Chinese firms face obstacles to growth

15 May 2012

BEIJING: Brand owners from China are pursuing a range of strategies to try and expand abroad, but the results experienced by firms like Lenovo, Li Ning and Jianlibao have been equally varied.

Lenovo, the IT group, bought IBM's PC arm and Thinkpad brand in 2005, and last year acquired Medion, a German firm, alongside forming a tie-up with NEC in Japan. It now also has major offices in Beijing, Paris and North Carolina.

"We are a global company with roots in China. Because of our acquisitions over the years, we are actually 'from' many different places," David Roman, Lenovo's chief marketing officer, told the BBC.

Lenovo's senior management features executives from over six markets, and it emphasises creating a global marketing framework, then adapting it to suit the local context. Shoppers in the 18-34 year old range are the primary target.

"We find that consumers in this demographic share many similarities across cultures given their level of connectivity and openness to new experience," said Roman.

Li Ning, the sportswear manufacturer, established a US arm in 2008, based in Portland, near to the headquarters of main competitor Nike. It also launched a flagship store at the same site, which has since been wound down.

It now runs a unit from Chicago that focuses on ecommerce, having allied with the Acquity Group. Craig Heisner, Digital Li-Ning's VP, digital operations, argued this gave it "more control" over product positioning.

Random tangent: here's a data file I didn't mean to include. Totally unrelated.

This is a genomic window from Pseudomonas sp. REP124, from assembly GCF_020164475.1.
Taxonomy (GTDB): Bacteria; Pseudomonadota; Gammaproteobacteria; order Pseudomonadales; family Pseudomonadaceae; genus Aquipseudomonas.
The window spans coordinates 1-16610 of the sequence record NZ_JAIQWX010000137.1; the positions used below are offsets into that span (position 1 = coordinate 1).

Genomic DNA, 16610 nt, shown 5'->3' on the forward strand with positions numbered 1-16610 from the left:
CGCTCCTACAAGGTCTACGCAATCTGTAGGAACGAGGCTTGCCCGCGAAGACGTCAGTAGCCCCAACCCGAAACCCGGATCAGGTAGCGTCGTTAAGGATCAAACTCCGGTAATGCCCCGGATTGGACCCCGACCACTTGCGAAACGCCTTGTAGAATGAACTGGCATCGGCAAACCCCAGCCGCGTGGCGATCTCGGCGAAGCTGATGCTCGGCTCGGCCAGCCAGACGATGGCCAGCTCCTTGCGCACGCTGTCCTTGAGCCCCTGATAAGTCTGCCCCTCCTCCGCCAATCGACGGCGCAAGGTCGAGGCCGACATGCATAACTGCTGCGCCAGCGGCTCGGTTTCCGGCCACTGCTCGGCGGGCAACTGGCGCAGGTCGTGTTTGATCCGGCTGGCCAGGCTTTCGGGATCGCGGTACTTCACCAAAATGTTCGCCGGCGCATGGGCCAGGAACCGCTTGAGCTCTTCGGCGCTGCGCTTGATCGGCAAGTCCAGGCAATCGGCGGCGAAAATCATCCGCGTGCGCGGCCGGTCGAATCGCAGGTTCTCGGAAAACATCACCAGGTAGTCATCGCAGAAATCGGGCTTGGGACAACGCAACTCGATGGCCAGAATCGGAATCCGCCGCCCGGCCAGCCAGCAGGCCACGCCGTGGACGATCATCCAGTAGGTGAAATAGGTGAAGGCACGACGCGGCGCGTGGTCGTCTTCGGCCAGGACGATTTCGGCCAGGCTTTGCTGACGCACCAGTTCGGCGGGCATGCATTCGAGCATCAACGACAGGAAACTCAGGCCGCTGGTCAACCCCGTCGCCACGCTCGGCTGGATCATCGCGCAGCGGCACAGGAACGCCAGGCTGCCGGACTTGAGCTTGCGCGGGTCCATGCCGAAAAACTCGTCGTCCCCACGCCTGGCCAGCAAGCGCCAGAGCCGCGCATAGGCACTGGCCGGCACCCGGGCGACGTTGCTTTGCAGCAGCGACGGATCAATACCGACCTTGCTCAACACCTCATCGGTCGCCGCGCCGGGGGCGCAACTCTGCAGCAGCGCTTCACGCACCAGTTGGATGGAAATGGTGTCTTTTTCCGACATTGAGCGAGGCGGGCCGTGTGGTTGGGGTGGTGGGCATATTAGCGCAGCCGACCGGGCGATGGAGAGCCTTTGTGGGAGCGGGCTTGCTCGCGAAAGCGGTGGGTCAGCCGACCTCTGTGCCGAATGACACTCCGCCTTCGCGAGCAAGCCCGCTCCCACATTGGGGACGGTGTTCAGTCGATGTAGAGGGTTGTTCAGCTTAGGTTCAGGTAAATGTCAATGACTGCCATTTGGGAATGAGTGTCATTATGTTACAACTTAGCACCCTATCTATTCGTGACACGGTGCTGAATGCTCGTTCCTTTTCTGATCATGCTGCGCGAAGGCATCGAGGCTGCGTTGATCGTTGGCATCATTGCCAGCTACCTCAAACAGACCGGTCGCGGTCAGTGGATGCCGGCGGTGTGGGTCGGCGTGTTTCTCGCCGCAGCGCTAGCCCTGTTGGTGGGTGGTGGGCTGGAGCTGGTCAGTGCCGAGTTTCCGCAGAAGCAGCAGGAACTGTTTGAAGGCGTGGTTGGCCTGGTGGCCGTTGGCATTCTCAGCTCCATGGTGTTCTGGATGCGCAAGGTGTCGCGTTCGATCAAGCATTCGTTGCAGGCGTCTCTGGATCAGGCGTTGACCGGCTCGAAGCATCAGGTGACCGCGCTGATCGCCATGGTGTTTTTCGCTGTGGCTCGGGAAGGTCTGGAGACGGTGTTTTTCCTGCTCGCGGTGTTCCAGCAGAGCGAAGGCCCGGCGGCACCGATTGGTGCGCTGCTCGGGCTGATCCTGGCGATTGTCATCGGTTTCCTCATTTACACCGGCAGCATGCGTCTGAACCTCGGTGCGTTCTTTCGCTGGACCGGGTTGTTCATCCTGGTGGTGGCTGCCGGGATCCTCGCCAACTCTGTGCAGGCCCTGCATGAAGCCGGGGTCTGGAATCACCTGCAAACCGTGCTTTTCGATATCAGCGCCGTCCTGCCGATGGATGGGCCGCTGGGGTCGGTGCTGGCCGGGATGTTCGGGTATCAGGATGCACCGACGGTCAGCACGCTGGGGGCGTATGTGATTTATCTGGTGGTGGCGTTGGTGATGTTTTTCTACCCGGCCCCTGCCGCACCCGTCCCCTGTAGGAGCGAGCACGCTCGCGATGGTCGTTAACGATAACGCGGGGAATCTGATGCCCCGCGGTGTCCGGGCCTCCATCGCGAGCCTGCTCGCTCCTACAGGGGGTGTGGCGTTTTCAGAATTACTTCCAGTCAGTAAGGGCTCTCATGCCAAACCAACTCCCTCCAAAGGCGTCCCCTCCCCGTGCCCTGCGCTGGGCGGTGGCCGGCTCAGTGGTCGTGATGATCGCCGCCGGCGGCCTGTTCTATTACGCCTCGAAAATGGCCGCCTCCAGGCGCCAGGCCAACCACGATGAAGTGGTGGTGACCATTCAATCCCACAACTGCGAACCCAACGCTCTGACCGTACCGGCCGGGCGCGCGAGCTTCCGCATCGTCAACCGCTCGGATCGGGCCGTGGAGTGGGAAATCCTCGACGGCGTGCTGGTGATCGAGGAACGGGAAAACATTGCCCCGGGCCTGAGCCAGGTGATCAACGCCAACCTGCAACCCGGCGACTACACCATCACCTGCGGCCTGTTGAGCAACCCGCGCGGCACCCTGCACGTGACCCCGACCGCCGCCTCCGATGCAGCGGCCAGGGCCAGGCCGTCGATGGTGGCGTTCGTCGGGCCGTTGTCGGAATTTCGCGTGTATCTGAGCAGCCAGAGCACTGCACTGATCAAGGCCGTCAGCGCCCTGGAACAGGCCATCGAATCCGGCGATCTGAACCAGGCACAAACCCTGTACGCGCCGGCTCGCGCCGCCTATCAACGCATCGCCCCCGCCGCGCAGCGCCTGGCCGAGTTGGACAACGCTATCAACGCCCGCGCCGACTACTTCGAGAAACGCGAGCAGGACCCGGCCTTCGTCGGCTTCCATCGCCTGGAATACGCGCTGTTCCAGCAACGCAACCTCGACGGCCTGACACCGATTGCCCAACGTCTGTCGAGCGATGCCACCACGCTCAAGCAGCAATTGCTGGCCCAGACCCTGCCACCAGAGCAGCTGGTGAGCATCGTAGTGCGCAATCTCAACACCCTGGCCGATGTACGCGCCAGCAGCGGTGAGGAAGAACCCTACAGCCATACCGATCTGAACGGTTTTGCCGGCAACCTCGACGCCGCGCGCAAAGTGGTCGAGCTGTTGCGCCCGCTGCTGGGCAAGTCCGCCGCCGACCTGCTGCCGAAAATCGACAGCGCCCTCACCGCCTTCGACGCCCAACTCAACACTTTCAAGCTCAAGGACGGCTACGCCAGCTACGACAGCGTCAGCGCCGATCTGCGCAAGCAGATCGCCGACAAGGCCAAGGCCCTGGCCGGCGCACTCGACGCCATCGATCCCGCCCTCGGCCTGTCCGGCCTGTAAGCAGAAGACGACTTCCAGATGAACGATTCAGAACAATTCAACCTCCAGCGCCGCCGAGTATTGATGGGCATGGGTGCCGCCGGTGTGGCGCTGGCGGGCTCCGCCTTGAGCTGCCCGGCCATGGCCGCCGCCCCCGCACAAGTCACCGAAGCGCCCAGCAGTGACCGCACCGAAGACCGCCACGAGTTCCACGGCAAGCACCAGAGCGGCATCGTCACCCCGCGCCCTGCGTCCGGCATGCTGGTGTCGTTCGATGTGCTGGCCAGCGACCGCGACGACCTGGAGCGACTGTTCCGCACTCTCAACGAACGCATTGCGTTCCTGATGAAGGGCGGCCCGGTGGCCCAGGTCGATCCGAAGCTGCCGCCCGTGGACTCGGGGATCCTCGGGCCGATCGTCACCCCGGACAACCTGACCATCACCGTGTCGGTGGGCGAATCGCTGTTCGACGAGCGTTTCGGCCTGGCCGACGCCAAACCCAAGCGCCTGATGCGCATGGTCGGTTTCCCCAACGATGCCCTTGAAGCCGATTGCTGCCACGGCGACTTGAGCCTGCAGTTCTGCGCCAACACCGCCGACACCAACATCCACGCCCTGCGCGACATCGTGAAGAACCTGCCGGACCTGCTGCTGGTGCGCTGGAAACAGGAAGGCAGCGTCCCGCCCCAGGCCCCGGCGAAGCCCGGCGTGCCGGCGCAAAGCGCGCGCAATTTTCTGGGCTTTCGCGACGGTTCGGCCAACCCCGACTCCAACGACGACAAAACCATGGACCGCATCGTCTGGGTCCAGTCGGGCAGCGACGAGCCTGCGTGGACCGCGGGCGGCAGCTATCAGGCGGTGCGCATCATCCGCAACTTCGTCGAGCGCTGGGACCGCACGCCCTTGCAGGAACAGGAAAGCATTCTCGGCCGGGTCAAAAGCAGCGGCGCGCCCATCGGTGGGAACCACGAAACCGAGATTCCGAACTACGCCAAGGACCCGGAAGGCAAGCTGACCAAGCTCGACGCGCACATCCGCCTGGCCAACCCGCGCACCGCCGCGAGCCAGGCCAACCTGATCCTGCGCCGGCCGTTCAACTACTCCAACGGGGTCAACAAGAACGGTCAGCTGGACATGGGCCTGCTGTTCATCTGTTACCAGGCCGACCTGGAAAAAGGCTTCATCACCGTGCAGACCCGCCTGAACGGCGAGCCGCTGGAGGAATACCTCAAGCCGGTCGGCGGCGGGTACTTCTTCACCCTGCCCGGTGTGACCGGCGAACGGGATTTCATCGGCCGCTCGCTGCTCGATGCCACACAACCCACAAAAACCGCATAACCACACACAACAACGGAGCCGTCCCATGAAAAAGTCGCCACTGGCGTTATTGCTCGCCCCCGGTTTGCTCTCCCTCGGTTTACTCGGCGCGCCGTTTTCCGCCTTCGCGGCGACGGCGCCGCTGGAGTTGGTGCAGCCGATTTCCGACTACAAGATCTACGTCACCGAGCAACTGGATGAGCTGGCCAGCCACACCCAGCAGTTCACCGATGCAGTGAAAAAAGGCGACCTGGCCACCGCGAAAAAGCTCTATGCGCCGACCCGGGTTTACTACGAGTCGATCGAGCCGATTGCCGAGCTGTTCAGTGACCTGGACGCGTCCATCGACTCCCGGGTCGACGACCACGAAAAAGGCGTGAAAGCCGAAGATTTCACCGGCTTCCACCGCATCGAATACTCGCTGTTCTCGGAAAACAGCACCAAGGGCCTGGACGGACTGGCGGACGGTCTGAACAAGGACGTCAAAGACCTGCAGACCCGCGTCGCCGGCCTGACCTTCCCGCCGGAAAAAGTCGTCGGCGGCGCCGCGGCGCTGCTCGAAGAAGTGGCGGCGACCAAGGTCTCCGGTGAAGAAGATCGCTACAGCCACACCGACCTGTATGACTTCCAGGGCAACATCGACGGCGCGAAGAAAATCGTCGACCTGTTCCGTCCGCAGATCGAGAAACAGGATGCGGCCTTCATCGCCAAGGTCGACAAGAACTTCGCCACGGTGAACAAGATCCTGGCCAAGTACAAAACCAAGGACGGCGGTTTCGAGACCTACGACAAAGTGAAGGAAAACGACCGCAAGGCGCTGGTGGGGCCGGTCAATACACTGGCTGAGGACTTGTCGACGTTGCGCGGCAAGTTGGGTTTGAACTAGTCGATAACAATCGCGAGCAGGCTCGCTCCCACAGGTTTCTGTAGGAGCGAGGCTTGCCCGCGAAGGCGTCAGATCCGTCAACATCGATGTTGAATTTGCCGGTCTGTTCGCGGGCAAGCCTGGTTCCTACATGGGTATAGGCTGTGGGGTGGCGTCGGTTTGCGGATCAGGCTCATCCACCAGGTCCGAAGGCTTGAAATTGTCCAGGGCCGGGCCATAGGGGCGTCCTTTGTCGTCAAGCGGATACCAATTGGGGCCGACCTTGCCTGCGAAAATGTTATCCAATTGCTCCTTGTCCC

"I don't think the original plan adequately presented the heritage of Li Ning as a major Chinese brand founded by a famous Olympian ... and then went right into a fiercely competitive overseas market going directly against the likes of Nike and Adidas," he added.

Jianlibao, the number one energy drink in China during the 1990s, also unsuccessfully attempted to crack the US in that decade as part of a push into more than 12 markets.

"Jianlibao's fatal flaw was that while it produced a good-tasting beverage, its brand name prevented it from being able to connect with the average American consumer," said Jack Shea, who was the firm's VP, marketing and sales in North America, and now of Attitude Drinks.

"On top of that, our North America operations did not have a sufficient marketing budget to make the necessary investments to promote Jianlibao within the United States."

An increasingly common strategy for Chinese firms is taking shares in overseas brands. Geely, the automaker, owns Volvo, the Swedish car marque, while Shandong Heavy Industry holds a 75% stake in the Ferretti Group, the Italian yacht manufacturer.

Bright Foods, China's second biggest food group, also recently bought a 60% share in Weetabix, the UK-based cereal firm. "We'll be focusing on bringing Weetabix's products to the rest of the world," said Wang Zongnan, chairman of Bright Foods.

Data sourced from BBC; additional content by Warc staff